The Erotic Silence of the American WifeWednesday, February 2nd, 2000
by Dalma Heyn
Review By Dan Geddes
The Erotic Silence of the American Wife consists of snippets of interviews with women who have had extramarital affairs. These excerpts are loosely combined to further the author’s thesis: that marriage, in its traditional form, is a patriarchal double-standard created to doom women to life-long lack of personal and sexual fulfillment.
The work is strongest at the beginning, where Heyn cites cultural evidence for the double standard. Literary works such as The Scarlet Letter, Madame Bovary, and Anna Karennina, depict the inevitable wreckage born of woman’s infidelity. This story has become so familiar that as a culture we are only shocked by its antithesis: that a woman could derive great personal benefit from an affair; that her marriage or children need not suffer; that shame and obloquy need not be her just reward.
And why not? Heyn argues. Society has come to expect marital infidelity from men; it is seen almost as our birthright; something that makes us seem more manly. But to see women unapologetic about their affairs would seem unnatural and shocking to us.
But this is just what Heyn offers for most of the work: Excerpts from interviews with unfaithful women. Many of them were very sexually active before marriage, and derived a great deal of their self-esteem from their perceived sexuality. But it was not merely society, or their husbands, who imposed upon them the idea of the Perfect Wife (“Donna Reed”); they themselves tried to view themselves this way. When they failed to live up to this fantastic standard, they felt a sense of shame and personal failure that in some part led to their having an affair.
So much of The Erotic Silence of the American Wife is an indictment of a value system that places undue burdens on wives, who are considered good only if they sacrifice everything for their husband and children. There were certain Nietzschean echoes to the women’s claims of “having to create a morality that worked for me” out of the wreckage of the failed, presumably Judeo-Christian ethic.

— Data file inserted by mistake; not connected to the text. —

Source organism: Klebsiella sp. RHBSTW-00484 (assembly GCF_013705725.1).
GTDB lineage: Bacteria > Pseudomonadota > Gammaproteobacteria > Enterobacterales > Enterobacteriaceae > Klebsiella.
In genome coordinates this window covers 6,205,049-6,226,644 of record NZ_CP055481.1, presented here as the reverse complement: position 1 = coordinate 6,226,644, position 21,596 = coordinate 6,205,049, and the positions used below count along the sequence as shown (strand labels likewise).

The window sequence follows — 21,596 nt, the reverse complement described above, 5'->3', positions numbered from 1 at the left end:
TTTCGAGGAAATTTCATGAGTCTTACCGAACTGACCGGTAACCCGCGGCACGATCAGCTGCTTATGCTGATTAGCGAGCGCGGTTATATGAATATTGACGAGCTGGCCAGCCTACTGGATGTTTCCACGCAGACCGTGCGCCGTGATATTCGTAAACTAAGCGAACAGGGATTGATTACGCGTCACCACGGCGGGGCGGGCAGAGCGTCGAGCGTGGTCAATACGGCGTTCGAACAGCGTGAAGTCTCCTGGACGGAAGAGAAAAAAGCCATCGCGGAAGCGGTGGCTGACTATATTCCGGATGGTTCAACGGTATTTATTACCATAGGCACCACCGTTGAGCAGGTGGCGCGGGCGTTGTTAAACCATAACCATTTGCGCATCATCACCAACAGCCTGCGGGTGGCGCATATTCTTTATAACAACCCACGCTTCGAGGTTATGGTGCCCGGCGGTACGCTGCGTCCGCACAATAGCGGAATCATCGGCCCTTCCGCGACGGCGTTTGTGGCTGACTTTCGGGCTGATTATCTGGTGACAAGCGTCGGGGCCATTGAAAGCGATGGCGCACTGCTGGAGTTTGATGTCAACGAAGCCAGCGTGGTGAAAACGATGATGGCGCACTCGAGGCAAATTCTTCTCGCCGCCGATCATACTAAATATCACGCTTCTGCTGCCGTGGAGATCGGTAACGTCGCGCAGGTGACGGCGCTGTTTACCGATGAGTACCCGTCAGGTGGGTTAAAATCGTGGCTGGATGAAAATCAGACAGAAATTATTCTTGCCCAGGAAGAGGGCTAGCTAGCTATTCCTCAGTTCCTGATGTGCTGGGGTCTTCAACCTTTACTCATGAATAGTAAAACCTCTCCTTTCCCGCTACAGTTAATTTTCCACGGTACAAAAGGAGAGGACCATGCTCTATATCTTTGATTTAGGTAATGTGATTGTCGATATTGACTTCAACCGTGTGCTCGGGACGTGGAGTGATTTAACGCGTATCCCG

Heyn also offers an incisive analysis of the germination of the ideas of the Perfect Woman and the Perfect Wife in the minds of adolescent girls, where the idea festers as the Perfect Girl. Impossible demands are made of girls; that they be sexy without being sexual, intelligent but not outspoken, attractive but not sexually active. These ideas gradually evolve into the dictatorship of the idea of the Perfect Women, even for so-called Bad Girls, who consciously and deliberately rebel against these ideas. Once they enter the hallowed union of marriage, the myth of the Perfect Wife exerted itself on them as strongly as on those women who never consciously avoided the myth.
Heyn perhaps could have been more selective in her editing and compilation of the interviews. I found it difficult to remember which chapter I was reading, or what its point was, as I followed woman after woman into Chinese Restaurants, hotels, and counselor’s offices. To some degree this is Heyn’s whole point: to give the women a forum for speaking their minds about their affairs without doctoring it to fit some prescribed thesis. But on the other hand, at other times I felt more as if I were watching a daytime talk show than reading a book, one that started out fairly promising as cultural criticism.
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